Two years ago, we started the process to get our third child medically treated for something that we had no idea existed even though she has dealt with it all seventeen years of her life. Tomorrow, she is having a simple procedure done to correct a rare and relatively unknown condition. She has retrograde cricopharyngeus dysfunction, or R-CPD. Basically, she can’t burp.
Nope, not even if she drinks soda.
Her gastrointestinal system still produces the same gas that you, I, and every other functional body burps out so often that we don’t even notice it. Her body just lacks the reflex that loosens the esophageal sphincter to allow that burp up and out. Gas from eating, swallowing, and normal GI functions gets trapped right at her Adam’s apple and stays there, causing all sorts of trouble. And it always has.
When she was a baby, she didn’t burp. She didn’t have colic or reflux, but she just wouldn’t burp. After feedings, we’d try to burp her, but would always be faced with projectile vomiting every single time. That’s the only way any air would come out. Her pediatrician told us that her esophageal sphincter was just too tight, and since it wasn’t inhibiting her growth or causing her obvious pain, just let her outgrow it. As she started eating solids, she stopped vomiting with every feeding, so we relaxed and thought it had resolved.
Not until she was in the third grade and our homeschool co-op students tossed around the idea of a “slurp and burp” soup-eating celebration in conjunction with our geography study of Japan did she start realizing that she couldn’t do something that everyone else could. We found it slightly amusing at the time, because again, it wasn’t causing her pain.
All that changed as she entered late puberty. When she stopped growing, her body decided to let her know in no uncertain terms that she had most definitely NOT outgrown that problem we had been able to ignore since her infancy. She started having tightness in her chest, constant pressure and pain after meals that didn’t resolve easily, and an odd gurgling in her throat that sounded like a frog trying to croak. With time, she stopped being able to exercise and do the physical things she’d done before, because the tightness and pain in her chest and abdomen made it hard to breathe. If you are struggling to breathe, it’s difficult to exercise. She also became less able to hold long conversations because of the difficulty breathing.
What seems to you and me to be something of a minor inconvenience was making her miserable. She was withdrawing from normal activities and was not able to enjoy things the rest of us did because that pain was always there. We HAD to get it taken care of.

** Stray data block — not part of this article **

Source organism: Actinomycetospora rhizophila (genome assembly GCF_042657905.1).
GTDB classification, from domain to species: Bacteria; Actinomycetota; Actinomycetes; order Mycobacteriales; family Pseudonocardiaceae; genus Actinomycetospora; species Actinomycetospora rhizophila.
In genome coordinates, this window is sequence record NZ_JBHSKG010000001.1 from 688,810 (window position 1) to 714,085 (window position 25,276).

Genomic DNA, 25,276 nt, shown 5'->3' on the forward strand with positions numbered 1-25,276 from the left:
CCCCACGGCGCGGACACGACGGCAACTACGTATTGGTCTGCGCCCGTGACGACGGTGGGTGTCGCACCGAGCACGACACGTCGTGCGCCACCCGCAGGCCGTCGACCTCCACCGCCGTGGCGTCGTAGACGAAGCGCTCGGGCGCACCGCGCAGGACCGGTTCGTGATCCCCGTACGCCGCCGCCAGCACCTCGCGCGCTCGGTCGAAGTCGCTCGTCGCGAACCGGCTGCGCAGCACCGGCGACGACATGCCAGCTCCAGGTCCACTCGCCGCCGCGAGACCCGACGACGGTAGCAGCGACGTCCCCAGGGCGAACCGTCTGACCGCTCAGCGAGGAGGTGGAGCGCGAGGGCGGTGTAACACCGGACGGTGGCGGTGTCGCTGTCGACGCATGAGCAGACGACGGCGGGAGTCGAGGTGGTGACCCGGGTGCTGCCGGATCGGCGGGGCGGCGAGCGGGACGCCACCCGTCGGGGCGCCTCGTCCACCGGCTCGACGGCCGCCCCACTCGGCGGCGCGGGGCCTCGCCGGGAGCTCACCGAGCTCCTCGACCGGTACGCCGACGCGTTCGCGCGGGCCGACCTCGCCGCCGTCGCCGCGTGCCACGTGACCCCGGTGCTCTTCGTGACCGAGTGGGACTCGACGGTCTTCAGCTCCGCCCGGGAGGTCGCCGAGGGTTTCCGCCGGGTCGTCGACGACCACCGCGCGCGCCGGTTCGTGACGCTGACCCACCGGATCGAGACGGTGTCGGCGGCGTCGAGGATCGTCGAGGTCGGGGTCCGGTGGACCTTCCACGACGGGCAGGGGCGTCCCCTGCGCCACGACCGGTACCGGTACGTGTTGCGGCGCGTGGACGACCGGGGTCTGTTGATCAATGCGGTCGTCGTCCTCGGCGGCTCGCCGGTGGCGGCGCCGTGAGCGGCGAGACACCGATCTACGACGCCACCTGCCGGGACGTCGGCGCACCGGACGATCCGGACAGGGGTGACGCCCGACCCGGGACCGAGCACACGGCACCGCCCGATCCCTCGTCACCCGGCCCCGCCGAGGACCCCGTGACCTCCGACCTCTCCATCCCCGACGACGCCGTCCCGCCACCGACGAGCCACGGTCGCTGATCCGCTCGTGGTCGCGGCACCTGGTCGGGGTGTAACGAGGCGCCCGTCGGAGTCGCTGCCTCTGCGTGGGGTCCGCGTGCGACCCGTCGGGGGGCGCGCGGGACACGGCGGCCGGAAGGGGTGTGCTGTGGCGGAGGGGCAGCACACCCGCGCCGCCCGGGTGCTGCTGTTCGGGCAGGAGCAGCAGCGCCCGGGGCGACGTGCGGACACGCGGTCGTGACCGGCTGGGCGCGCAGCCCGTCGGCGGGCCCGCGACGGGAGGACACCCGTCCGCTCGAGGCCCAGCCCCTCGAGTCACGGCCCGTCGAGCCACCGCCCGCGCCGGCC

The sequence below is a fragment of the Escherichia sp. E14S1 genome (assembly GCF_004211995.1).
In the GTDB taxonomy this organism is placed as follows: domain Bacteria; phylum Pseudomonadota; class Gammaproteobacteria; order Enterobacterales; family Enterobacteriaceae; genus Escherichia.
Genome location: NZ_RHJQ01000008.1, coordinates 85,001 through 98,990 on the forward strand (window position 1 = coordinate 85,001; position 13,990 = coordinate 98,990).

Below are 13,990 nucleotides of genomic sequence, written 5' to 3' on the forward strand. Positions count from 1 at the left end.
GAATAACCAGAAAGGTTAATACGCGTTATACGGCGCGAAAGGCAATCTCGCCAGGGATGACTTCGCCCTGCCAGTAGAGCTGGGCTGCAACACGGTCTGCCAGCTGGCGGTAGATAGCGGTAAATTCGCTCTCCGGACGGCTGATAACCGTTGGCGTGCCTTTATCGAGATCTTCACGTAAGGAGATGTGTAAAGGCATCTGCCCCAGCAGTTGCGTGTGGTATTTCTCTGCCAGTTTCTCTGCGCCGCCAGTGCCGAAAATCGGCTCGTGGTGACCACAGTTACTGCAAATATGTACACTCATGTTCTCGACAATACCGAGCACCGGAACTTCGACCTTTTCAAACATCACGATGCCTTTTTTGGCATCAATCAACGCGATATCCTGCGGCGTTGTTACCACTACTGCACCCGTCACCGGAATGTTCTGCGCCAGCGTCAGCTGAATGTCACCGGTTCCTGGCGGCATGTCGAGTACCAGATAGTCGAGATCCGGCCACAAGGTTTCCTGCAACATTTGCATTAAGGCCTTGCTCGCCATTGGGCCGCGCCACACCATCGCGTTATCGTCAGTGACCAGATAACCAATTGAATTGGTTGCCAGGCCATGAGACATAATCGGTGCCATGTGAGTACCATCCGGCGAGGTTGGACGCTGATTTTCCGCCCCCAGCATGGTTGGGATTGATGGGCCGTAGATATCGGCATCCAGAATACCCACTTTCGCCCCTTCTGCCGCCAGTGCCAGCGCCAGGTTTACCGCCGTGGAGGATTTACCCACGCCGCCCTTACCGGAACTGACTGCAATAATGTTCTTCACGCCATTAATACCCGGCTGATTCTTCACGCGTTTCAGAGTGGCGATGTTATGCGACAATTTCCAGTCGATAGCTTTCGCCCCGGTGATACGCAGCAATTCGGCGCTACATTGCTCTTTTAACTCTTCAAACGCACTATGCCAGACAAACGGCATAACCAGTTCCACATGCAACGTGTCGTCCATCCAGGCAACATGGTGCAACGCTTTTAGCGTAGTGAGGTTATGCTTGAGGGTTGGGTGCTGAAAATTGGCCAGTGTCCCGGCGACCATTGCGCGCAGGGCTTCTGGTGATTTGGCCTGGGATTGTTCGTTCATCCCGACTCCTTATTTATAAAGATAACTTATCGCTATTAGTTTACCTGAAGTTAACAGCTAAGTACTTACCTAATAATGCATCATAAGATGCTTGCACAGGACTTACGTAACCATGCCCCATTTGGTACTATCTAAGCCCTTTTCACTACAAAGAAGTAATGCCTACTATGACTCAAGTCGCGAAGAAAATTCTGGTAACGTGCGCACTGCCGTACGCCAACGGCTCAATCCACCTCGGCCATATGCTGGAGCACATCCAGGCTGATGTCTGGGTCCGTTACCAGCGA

Unfortunately, most doctors don’t have a clue what to do with someone who can’t burp. We’d already done a fair amount of digging online before we could get in to see her doctor, trying to find simple tricks to help her, and we’d learned that Dr. Bastian at the Bastian Voice Institute had not only identified this as an actual medical dysfunction but was also treating it successfully with a Botox injection into the esophageal sphincter. We had hope that we could have her treated if we could just find a doctor who would be willing to do something that isn’t widely recognized in the medical community.
Her pediatrician was our first stop, and she wanted to “rule out all other possibilities” because just not being able to burp sounded impossible to her. First she prescribed Prilosec to attempt to control the gas production, but that did absolutely nothing, leading to the most ludicrous attempt at a treatment I’ve ever heard: she prescribed my daughter antidepressants to treat what she surmised was an inflated story of pain from a “hormonal teenager”. I insisted on a referral, and we were sent to a pediatric gastroenterologist, who ran some standard tests. First up was a swallow study, then and esophageal motility study. Results of these tests were conclusive: there was nothing wrong with her GI function, so she’s fine. Just take antacids for the pain.
A second pediatric GI at a second university teaching hospital wanted to run even more (invasive) tests to see if she had eosinophilic esophagitis, even though she had literally ONE symptom–pain. I showed him printouts from Dr. Bastian’s studies, and this time, I at least got one remotely helpful answer–“That’s not my specialty; you are going to need an ENT.”
And then COVID-19 shut down the world, so we were stuck waiting until non-emergent referrals were available again. That was last February. This July we finally got in to see the pediatrician again and submitted a referral for a pediatric ENT at Vanderbilt Children’s Hospital. When we received the notice of the referral approval, we were very amused to learn that the doctor she was referred to was named Dr. Belcher! We don’t believe in “signs” but we had a really good feeling about seeing him! When he sat down in the exam room and listened to my daughter talk about what she has gone through and how this has affected her life, then took the printouts about R-CPD from me and read them right there, you could almost cut the anticipation with a knife.
He said to her, “How about we try to get you some relief?”
She and I both nearly cried. After a minute or two when it sunk in to her that he was actually going to do the procedure, she DID cry. Relief? He’s going to do this?? It was surreal. She’s spent the last eight weeks counting down the days, and tomorrow, it happens. She will be getting general anesthesia, have an endoscope placed to check her esophagus, and then one injection of Botox will be administered into her upper esophageal sphincter. That’s it. Once she’s awake and stable, we will go home. Hopefully and prayerfully, she will be burping within a day or two and will be able to start living again!
Let’s do this.